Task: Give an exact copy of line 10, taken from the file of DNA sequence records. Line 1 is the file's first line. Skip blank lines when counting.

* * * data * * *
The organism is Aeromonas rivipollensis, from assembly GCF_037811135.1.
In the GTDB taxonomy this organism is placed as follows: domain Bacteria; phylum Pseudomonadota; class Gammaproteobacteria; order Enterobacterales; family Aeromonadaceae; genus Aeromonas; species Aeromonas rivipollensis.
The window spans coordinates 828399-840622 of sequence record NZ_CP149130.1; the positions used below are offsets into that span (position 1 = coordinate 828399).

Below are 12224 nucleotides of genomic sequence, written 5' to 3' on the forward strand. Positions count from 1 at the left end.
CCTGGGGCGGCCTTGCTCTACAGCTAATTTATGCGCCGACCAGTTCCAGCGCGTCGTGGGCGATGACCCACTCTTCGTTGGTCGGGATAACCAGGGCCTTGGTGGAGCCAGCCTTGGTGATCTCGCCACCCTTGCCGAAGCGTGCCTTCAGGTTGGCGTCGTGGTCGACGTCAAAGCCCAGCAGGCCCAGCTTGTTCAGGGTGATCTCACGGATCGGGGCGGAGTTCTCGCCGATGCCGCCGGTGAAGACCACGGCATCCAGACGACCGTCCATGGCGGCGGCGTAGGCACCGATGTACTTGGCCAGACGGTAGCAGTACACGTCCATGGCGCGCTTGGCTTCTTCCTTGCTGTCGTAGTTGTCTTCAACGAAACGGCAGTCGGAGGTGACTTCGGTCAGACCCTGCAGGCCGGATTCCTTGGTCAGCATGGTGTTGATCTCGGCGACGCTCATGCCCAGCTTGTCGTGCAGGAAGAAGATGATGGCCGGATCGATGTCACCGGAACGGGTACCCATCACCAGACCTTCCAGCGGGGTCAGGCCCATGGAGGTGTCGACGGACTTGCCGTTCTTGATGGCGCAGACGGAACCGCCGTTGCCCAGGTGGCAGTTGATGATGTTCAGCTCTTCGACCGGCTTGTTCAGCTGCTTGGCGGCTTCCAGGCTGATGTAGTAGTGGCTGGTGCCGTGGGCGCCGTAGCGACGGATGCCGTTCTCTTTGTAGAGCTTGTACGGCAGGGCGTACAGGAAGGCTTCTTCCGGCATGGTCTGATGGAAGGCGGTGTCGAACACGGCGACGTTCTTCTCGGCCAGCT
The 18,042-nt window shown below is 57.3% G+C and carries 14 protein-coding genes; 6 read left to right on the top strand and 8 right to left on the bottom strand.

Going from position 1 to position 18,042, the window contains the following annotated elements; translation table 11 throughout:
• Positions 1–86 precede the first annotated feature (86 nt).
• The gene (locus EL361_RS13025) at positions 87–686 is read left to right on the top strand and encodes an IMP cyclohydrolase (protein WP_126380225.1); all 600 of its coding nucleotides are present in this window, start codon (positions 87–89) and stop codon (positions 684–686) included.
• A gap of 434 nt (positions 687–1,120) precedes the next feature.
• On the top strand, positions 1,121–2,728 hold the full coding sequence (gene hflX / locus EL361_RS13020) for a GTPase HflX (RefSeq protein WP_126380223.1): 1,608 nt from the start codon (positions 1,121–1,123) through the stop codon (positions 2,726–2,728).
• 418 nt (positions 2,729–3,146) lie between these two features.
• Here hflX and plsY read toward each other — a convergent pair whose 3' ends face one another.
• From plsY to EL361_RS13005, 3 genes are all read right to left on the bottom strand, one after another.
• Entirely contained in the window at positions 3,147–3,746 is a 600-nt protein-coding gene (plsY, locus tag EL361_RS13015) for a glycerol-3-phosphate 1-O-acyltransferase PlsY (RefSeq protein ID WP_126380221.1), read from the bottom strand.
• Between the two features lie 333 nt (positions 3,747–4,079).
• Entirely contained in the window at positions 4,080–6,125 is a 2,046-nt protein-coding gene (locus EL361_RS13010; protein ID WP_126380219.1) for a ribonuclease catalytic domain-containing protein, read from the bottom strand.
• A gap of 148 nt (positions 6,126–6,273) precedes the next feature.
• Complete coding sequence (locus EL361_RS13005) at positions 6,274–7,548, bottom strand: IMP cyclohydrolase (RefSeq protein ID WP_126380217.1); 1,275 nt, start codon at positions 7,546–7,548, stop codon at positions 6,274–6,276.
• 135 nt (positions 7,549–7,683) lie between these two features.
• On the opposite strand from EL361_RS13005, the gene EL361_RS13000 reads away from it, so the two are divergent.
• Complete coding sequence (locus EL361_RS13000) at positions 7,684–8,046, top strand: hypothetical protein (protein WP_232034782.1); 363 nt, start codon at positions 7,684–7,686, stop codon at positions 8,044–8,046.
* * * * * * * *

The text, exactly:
• A gap of 434 nt (positions 687–1,120) precedes the next feature.